Thanks to the pandemic, it’s been two years since I was last in Krakow, where for three decades I’ve done extensive research and taught great students while forming friendships with many remarkable people.
My dear brothers and sisters in the Lord, Last week, we held a Sending Off Mass for those pilgrims from Brooklyn and Queens who will travel to Poland for World Youth Day Krakow. World Youth Day is a tradition begun by St. John Paul II at the beginning of his Pontificate which has brought great graces to the Church and engendered enthusiasm of our young people for their faith.
In the final week before heading to Krakow, Poland, for World Youth Day (WYD), local pilgrims met with Bishop Nicholas DiMarzio to pray and go over final preparations. The official diocesan contingent is comprised of 400-pilgrims, including 23 priests and three bishops.
In a July 7 news conference, Bishop Frank Caggiano of Bridgeport, Conn., the U.S. Bishops’ episcopal liaison for World Youth Day, said that so far, there have been 30,000 fully registered U.S. pilgrims, including 85 bishops, and another 10,000 partially registered pilgrims still in need to finish the process.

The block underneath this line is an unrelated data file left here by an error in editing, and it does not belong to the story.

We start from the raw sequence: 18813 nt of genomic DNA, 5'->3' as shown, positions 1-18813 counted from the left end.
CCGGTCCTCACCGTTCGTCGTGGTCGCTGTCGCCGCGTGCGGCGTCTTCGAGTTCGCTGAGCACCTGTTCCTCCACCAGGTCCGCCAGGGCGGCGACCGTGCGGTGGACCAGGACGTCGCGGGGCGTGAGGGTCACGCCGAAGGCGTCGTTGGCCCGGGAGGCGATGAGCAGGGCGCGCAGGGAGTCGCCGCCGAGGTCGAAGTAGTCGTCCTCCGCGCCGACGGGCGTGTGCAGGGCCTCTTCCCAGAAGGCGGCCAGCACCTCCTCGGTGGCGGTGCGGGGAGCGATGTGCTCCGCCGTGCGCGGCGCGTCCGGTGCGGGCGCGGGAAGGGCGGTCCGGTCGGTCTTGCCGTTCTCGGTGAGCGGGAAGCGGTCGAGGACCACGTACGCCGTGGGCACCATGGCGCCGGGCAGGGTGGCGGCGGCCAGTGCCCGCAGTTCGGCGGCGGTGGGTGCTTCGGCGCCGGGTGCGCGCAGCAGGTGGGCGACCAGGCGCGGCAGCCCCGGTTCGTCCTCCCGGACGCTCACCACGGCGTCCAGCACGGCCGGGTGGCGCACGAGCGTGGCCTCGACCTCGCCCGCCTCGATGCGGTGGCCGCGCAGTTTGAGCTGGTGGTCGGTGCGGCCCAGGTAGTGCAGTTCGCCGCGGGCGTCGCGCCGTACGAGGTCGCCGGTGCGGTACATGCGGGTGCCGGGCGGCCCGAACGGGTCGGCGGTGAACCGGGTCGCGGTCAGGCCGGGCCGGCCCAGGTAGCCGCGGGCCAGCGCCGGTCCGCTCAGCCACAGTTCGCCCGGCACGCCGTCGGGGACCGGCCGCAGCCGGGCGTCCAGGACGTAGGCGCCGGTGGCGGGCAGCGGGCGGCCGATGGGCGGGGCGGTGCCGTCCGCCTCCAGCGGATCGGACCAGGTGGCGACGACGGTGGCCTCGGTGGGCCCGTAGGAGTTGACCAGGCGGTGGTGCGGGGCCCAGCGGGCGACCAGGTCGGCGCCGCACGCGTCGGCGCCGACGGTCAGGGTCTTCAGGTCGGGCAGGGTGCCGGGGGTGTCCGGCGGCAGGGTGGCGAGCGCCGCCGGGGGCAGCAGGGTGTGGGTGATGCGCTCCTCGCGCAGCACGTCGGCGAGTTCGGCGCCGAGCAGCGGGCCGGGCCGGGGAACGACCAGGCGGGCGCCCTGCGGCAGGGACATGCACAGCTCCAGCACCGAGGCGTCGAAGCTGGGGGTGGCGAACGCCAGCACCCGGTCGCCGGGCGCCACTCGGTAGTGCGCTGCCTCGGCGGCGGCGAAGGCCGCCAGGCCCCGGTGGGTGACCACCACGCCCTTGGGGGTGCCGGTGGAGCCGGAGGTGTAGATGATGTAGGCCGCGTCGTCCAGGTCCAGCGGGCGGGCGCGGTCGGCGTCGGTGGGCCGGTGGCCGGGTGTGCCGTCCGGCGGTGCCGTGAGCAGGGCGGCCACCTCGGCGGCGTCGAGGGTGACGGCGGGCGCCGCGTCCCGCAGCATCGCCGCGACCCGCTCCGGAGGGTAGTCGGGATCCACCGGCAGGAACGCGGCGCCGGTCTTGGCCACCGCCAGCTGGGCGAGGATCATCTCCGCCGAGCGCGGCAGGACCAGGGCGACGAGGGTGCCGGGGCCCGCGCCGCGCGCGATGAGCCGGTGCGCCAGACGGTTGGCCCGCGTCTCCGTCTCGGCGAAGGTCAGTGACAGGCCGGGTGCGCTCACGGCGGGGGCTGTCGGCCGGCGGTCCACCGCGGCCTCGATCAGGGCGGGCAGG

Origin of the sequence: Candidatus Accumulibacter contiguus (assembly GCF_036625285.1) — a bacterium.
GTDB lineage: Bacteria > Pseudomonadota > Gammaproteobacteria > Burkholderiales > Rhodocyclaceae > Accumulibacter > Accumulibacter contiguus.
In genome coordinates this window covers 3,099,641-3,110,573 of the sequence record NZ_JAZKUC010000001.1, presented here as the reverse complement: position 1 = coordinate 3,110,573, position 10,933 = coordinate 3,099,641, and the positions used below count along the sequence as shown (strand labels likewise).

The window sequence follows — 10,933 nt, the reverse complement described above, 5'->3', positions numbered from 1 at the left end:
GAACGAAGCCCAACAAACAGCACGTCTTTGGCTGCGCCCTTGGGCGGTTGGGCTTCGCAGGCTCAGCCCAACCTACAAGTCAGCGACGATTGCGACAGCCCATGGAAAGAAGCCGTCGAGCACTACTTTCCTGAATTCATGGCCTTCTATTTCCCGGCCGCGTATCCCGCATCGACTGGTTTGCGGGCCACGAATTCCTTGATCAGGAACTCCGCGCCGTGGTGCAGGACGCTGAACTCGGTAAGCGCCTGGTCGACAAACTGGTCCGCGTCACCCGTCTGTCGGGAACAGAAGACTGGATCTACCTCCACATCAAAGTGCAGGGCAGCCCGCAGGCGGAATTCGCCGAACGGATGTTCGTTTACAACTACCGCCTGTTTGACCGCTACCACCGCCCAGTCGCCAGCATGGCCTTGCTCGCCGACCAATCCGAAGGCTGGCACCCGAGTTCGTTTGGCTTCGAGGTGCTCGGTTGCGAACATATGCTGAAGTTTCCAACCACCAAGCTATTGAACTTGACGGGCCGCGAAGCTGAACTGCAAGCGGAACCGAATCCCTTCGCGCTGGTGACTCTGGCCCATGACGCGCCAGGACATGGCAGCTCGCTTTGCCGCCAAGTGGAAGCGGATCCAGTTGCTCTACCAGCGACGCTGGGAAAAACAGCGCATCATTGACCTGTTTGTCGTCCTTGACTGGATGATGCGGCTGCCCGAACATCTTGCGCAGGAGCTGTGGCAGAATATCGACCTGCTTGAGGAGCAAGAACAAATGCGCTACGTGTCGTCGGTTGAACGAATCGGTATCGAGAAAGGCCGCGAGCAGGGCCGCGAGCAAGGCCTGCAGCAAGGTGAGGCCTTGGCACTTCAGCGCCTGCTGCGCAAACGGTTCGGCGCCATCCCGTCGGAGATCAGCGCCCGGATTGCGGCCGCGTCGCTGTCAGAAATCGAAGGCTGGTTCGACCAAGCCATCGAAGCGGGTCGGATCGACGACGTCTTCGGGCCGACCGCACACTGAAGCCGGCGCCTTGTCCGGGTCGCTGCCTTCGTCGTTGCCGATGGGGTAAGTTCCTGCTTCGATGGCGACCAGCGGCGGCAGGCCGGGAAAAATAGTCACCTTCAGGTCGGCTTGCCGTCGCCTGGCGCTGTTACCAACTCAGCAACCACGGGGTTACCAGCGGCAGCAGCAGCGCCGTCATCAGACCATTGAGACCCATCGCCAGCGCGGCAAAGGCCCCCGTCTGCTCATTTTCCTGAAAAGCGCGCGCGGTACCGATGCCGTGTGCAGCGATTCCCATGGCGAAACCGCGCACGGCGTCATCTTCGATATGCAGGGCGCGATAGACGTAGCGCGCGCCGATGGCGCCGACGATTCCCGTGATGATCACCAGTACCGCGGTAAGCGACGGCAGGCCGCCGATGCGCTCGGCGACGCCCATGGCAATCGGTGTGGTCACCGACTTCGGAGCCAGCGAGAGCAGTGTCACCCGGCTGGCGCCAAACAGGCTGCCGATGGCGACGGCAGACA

Young people from St. Brigid Church, Bushwick, will be among the 400 pilgrims from the Diocese of Brooklyn who would head to this year’s World Youth Day in Krakow, Poland, July 26-31.
With World Youth Day (WYD) less than 100 days away, organizers are making sure to be as prepared as possible for this international celebration of faith in Krakow, Poland, July 26-31. To ensure this, the USCCB hosted a webinar on safety, security and traveling for group leaders on April 14.
Seven young people from St. Sebastian Church, Woodside, spent a weekend in March fundraising to go to World Youth Day (WYD) in Krakow, Poland, this summer. They said that the support of the parish means a lot as they continue their fundraising efforts.
SEVERAL YEARS AGO, Father Raymond de Souza, one of my fellow faculty members at an annual Kraków-based summer seminar on Catholic social doctrine, made a trenchant observation about the city John Paul II used to call “my beloved Kraków.” Kraków, Father de Souza observed, was the city where the 20th century happened in a singular way.